How to Prepare for Ubud's Monkey Forest

Everybody loves monkeys. Those funny furry faces with those large eyes full of curiosity are hard not to like. But monkeys are wild animals, not meant to spend their lives in a confined space for humans to observe. The people of Bali seem to have the same view, except instead of leaving the monkeys alone, the island's holy forest has been turned into a well known tourist attraction. 

Home to over 600 long-tailed macaques, the Sacred Monkey Forest of Padangtegal, Ubud is a place of significance in Balinese Hinduism. The forest is mostly left untouches except for a few feeding areas and a largely adorned temple. Tourists of all ages and nationalities flock to the site, often unprepared for the clever little creatures. They buy bananas to feed the critters then are surprised to see monkeys get aggressive when they run out of fruits.

Monkey chilling at the feeding area near the main temple / Ubud, Bali

Monkey chilling at the feeding area near the main temple / Ubud, Bali

Preparing for the worst...

Fortunately, we did plenty of research before finally making it over to the Monkey Forest. After reading stories about horrendous rabies scares, teethy growls and bloody bites, and stolen items, we wanted to be prepared for the worst. 

#1 / Dresscode: Empty your pockets before you go. These little guys are smarter than you think. Their muscles are well developed and their thinking skills are geared towards thinking humans come here with food and interesting collectibles. If you have candy in your pocket, they will notice. They will use their instincts to get what they want.

  • Don't bring candy or snacks! 
Teenage monkey with a stolen water bottle. / Ubud, Bali

Teenage monkey with a stolen water bottle. / Ubud, Bali

#2 / Gear: Monkeys love to pickpocket. That means your purse, backpack, camera case, and fanny pack are all places of potential places of unwanted attention. In the photo above you can clearly see how one clueless tourist was taken advantage of by this curious fellow who stole her bottle of water. We watched him (or her?) open the cap and try to drink the water by tipping the bottle over the step.

  • Our advice? Leave your backpack at home.
  • If a macaque tries to take something from you, let it to avoid an aggressive altercation.
Young macaque chewing on leaves / Ubud, Bali

Young macaque chewing on leaves / Ubud, Bali

#3 / Photography: Keep a distance from the monkeys. Use zoom instead of getting up close and personal. Just like people, these little guys don't like to have a hundred camera lenses poking at their face all day. If you want to avoid getting bitten, keep your camera lens at a safe distance of at least 2-3 feet away.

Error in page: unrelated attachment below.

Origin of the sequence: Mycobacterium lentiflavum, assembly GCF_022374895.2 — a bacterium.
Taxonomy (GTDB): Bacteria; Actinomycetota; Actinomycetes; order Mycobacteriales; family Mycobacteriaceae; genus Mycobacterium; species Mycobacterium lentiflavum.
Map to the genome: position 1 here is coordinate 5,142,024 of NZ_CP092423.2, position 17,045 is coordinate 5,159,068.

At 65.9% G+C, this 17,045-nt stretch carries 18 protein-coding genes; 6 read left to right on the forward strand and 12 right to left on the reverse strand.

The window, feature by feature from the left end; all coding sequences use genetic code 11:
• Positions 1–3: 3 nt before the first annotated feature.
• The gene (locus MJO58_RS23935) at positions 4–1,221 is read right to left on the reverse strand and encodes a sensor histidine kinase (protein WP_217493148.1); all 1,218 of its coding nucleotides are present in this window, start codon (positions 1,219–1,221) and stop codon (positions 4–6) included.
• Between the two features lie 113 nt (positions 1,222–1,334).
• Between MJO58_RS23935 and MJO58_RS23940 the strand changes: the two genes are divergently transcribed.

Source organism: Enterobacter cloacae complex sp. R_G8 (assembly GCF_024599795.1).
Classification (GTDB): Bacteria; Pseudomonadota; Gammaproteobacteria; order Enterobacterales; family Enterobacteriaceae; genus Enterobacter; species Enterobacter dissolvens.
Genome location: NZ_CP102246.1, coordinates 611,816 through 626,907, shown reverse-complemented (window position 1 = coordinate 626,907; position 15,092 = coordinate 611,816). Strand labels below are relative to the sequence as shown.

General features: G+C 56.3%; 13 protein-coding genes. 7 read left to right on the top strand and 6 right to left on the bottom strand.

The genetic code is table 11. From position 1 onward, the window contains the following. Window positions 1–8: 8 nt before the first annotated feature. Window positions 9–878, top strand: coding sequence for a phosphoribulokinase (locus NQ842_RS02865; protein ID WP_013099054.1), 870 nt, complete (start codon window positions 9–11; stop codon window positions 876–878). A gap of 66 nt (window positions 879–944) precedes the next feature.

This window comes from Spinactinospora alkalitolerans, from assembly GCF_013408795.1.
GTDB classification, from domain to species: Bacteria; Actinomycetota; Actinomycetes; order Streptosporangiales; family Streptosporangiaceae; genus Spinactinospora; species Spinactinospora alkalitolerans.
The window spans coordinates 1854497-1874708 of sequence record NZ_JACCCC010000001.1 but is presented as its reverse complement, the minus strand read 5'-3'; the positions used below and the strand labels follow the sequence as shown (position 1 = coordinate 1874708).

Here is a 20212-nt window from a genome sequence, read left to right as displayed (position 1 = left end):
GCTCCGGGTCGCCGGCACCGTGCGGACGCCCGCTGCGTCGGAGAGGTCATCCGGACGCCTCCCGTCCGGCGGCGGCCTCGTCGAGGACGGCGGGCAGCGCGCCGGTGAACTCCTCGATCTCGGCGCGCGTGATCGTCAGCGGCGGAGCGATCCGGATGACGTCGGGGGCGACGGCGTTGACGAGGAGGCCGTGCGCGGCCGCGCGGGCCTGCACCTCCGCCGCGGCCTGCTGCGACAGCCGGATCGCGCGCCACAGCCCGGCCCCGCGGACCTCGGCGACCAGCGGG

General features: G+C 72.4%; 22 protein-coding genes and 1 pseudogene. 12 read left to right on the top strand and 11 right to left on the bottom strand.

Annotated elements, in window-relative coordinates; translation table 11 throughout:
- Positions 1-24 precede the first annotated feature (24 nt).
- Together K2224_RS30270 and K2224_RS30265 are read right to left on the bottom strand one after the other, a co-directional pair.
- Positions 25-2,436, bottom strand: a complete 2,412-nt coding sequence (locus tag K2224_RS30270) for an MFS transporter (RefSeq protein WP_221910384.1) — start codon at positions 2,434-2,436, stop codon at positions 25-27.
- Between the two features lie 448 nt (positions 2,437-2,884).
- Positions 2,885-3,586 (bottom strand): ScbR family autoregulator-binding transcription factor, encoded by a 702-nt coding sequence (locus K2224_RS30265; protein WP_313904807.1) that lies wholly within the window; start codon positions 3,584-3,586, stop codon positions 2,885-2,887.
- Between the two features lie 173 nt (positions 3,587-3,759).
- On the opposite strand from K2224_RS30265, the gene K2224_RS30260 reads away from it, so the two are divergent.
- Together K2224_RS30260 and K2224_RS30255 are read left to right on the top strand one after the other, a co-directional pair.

Tourists looking for monkeys / Ubud, Bali

Tourists looking for monkeys / Ubud, Bali

#4 / Monkey basics: Like I said, these are wild animals. If you believe in being better safe than sorry do not skip these bullet points:

  • Balinese people both love and hate monkeys. The root of these feelings lay in the stories of Balinese Hinduism. Read more about it here.
  • Prolonged eye contact or slow movement can be perceived as threat. 
  • These monkeys are known for carrying Hepatitis C as well as fleas. There are even rare cases of rabies from monkey bites. Come prepared or be sure to get vaccinated immediately after being bitten.
  • Feeding peanuts, chips, or candy is strictly forbidden as these foods are harmful for a macaque's health. 
  • For more info about macaques, click here.
Staring into a monkey's eyes can be perceived as a threat... #dontdothis / Ubud, Bali

Staring into a monkey's eyes can be perceived as a threat... #dontdothis / Ubud, Bali

Female monkeys eating fruits at a feeding ground / Ubud, Bali

Female monkeys eating fruits at a feeding ground / Ubud, Bali

#5 / Stay on the path: This doesn't need much explanation I think. Like many wild animals, macaques are territorial creatures. In this forest alone there are over some 30 tribes. Try not to wear out your welcome.

Monkey standing on the fence at Ubud's Monkey Forest, Bali

Monkey standing on the fence at Ubud's Monkey Forest, Bali

#6 / Be respectful: This is religious attraction. In order to enter the temple in the center of the forest you must wear a saroong. If you are bleeding or menstruating you will not be permitted to enter the temple. If you are on your period, I strongly suggest you wait to visit the monkey forest. Macaques have a strong sense of smell and will notice if you're in the fertility phase.

Adult male macaque chilling at a resting place / Ubud, Bali 

Adult male macaque chilling at a resting place / Ubud, Bali 

Did you enjoy this post? Been to the monkey forest before? Let us know what you think in the comments below!